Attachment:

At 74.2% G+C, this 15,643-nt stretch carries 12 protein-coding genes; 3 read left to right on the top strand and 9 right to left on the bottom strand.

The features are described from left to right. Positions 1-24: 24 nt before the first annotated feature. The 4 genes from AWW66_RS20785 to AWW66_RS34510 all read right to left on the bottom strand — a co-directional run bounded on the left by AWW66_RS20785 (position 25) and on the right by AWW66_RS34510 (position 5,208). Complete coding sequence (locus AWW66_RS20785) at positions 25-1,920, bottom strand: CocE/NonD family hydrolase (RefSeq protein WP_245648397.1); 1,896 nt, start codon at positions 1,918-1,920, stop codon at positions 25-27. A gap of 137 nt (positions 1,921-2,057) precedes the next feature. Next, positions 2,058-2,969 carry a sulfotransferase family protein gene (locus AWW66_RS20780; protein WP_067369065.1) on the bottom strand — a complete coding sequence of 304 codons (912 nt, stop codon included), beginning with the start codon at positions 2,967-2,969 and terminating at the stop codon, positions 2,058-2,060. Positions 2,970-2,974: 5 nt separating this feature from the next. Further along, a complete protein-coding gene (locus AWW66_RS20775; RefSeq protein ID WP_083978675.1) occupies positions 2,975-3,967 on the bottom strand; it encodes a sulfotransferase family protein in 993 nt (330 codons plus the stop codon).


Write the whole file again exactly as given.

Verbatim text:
At 74.2% G+C, this 15,643-nt stretch carries 12 protein-coding genes; 3 read left to right on the top strand and 9 right to left on the bottom strand.

The features are described from left to right. Positions 1-24: 24 nt before the first annotated feature. The 4 genes from AWW66_RS20785 to AWW66_RS34510 all read right to left on the bottom strand — a co-directional run bounded on the left by AWW66_RS20785 (position 25) and on the right by AWW66_RS34510 (position 5,208). Complete coding sequence (locus AWW66_RS20785) at positions 25-1,920, bottom strand: CocE/NonD family hydrolase (RefSeq protein WP_245648397.1); 1,896 nt, start codon at positions 1,918-1,920, stop codon at positions 25-27. A gap of 137 nt (positions 1,921-2,057) precedes the next feature. Next, positions 2,058-2,969 carry a sulfotransferase family protein gene (locus AWW66_RS20780; protein WP_067369065.1) on the bottom strand — a complete coding sequence of 304 codons (912 nt, stop codon included), beginning with the start codon at positions 2,967-2,969 and terminating at the stop codon, positions 2,058-2,060. Positions 2,970-2,974: 5 nt separating this feature from the next. Further along, a complete protein-coding gene (locus AWW66_RS20775; RefSeq protein ID WP_083978675.1) occupies positions 2,975-3,967 on the bottom strand; it encodes a sulfotransferase family protein in 993 nt (330 codons plus the stop codon).